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About this Poem 

"I don't usually remember my dreams. But after a poet-friend wrote to tell me of her father's death, my own dead father appeared to me in a strangely sweet tableau. I don't know if an elegy can properly be a gesture of friendship, but in the same way her news triggered my father's brief return, the poem responds to the gift of her poems with a gift of poetry."
—Brian Teare

Separation is the necessary condition for light.

Brian Teare

so it came to me to 
carry the abandoned 
mattress to the attic      

                         a month dead my father
		         waited hillside in the field 
 			 surrounding his house 

I was glad to see him
to remember when
the fathers seemed 

                          generic     related     a class
    			  of things as uniform as trees 
                          are when you don’t know
			
their names     a stand
of them across the field 
I want to say autumn

                           aspens     the late fathers 
                           blonde as early evening
 			   wind startles their eyes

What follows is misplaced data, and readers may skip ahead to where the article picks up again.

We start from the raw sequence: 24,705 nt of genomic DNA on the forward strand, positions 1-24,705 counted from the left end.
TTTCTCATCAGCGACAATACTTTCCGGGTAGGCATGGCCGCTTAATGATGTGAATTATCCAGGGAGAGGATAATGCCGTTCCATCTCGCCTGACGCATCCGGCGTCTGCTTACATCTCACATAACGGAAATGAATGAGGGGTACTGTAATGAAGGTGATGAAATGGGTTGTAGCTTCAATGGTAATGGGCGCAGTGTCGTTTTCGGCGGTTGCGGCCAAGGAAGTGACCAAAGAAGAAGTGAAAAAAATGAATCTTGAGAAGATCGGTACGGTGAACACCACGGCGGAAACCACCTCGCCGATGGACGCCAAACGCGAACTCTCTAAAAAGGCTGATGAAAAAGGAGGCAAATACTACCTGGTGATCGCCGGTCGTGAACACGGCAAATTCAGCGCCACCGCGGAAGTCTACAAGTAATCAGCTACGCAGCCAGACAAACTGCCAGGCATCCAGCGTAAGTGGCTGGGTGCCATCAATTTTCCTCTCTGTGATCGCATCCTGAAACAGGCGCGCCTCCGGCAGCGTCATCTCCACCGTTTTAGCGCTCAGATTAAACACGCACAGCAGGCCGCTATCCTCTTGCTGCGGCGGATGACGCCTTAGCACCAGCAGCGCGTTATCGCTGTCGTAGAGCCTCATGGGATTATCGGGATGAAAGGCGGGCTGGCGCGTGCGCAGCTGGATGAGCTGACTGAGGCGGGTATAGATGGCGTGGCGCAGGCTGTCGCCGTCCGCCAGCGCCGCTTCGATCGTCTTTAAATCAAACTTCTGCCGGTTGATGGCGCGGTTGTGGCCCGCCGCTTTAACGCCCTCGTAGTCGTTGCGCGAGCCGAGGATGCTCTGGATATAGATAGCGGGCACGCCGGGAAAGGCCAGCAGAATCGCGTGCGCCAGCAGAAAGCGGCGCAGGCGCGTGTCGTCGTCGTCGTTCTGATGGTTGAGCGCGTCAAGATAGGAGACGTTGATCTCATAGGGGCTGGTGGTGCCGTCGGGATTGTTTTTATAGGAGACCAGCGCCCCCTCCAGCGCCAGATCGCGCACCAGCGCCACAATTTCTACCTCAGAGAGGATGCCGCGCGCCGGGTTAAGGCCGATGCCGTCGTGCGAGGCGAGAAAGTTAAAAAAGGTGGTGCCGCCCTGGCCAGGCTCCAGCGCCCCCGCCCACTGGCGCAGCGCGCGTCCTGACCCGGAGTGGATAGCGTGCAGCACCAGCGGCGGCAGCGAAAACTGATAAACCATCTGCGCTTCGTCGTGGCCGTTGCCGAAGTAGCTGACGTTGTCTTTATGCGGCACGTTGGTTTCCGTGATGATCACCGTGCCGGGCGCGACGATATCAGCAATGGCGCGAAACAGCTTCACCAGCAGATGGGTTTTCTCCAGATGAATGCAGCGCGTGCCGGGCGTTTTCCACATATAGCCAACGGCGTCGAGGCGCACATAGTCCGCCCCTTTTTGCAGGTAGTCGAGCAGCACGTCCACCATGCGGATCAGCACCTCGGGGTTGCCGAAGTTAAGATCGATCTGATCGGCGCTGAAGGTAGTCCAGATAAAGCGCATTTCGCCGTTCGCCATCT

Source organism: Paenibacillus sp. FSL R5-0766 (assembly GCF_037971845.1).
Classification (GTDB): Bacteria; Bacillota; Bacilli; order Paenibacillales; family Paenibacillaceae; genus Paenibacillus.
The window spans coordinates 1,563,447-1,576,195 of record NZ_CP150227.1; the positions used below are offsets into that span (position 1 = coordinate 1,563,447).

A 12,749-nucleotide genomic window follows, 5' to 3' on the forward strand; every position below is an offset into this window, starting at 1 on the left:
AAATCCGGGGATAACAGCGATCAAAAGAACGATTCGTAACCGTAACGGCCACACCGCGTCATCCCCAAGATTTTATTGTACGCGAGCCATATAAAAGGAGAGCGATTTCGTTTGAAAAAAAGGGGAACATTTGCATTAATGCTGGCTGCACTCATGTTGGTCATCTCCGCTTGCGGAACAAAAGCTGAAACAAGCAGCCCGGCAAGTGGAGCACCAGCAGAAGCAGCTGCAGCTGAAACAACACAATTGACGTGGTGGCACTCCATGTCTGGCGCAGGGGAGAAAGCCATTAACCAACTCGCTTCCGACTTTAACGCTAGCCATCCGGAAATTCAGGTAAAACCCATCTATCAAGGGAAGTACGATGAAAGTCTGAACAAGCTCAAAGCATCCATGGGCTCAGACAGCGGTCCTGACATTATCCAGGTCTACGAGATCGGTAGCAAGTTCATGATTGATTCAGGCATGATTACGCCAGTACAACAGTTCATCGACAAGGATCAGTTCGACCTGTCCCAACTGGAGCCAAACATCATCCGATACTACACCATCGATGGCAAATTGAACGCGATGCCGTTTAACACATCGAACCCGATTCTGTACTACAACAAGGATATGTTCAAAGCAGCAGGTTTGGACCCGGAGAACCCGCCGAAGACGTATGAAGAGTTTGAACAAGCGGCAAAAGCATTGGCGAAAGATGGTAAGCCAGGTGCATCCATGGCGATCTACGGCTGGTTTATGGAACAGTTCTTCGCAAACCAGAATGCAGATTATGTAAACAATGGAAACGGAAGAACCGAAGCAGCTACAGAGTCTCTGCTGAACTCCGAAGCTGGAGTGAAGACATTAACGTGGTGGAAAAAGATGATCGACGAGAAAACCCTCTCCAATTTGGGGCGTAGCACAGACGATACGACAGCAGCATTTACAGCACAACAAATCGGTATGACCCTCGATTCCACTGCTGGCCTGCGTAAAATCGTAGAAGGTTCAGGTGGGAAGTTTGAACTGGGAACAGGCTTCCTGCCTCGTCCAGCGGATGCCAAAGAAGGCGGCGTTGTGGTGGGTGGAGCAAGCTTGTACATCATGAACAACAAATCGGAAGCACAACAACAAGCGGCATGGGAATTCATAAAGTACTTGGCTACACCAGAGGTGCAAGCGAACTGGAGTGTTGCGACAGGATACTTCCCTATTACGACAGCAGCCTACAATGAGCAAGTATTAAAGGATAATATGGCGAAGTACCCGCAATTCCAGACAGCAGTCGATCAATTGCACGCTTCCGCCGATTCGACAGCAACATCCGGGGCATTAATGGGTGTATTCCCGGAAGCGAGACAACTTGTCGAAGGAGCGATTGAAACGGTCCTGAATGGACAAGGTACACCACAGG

and makes of your name 
a sail      a boat above roots 
that rise to stem that rise 

		            to leaf his door and cornices    
                            his felt hat and mattress 
                            empty     it feels like forever
				
above the flickering field     
the fathers shrinking 
far beneath our feet



for Lisa Fishman

Copyright © 2013 by Brian Teare. Used with permission of the author. This poem appeared in Poem-A-Day on October 22, 2013. Browse the Poem-A-Day archive.

Brian Teare

Brian Teare

Born in Alabama in 1974, Brian Teare is the author of The Room Where I Was Born, which was awarded both the Brittingham Prize and the 2004 Thom Gunn Award for Gay Poetry

by this poet

poem
Nothing at dusk, lord, but dust 

                              and road to keep it. The field kneels 

under white pines, umbra the edge 

                              to whom this is addressed : 

a mind part fern, part birch : 

                              two turkeys slowly S-ing their necks 

through
poem

"As his unlikeness fitted mine"—

so his luciferous kiss, ecliptic : me pinned beneath lips bitten as under weight of prayer, Ave—but no common vocative, no paradise above, and we not beholden to a name, not to a local god banking fever blaze his seasonal malady of flowers—

poem

thought begins as small floral bowls  :  they hold greens—broccoli stalks,


                                                       chopped kale—against Chinese blue


                                                       very dark, with a greenish tint :




the way a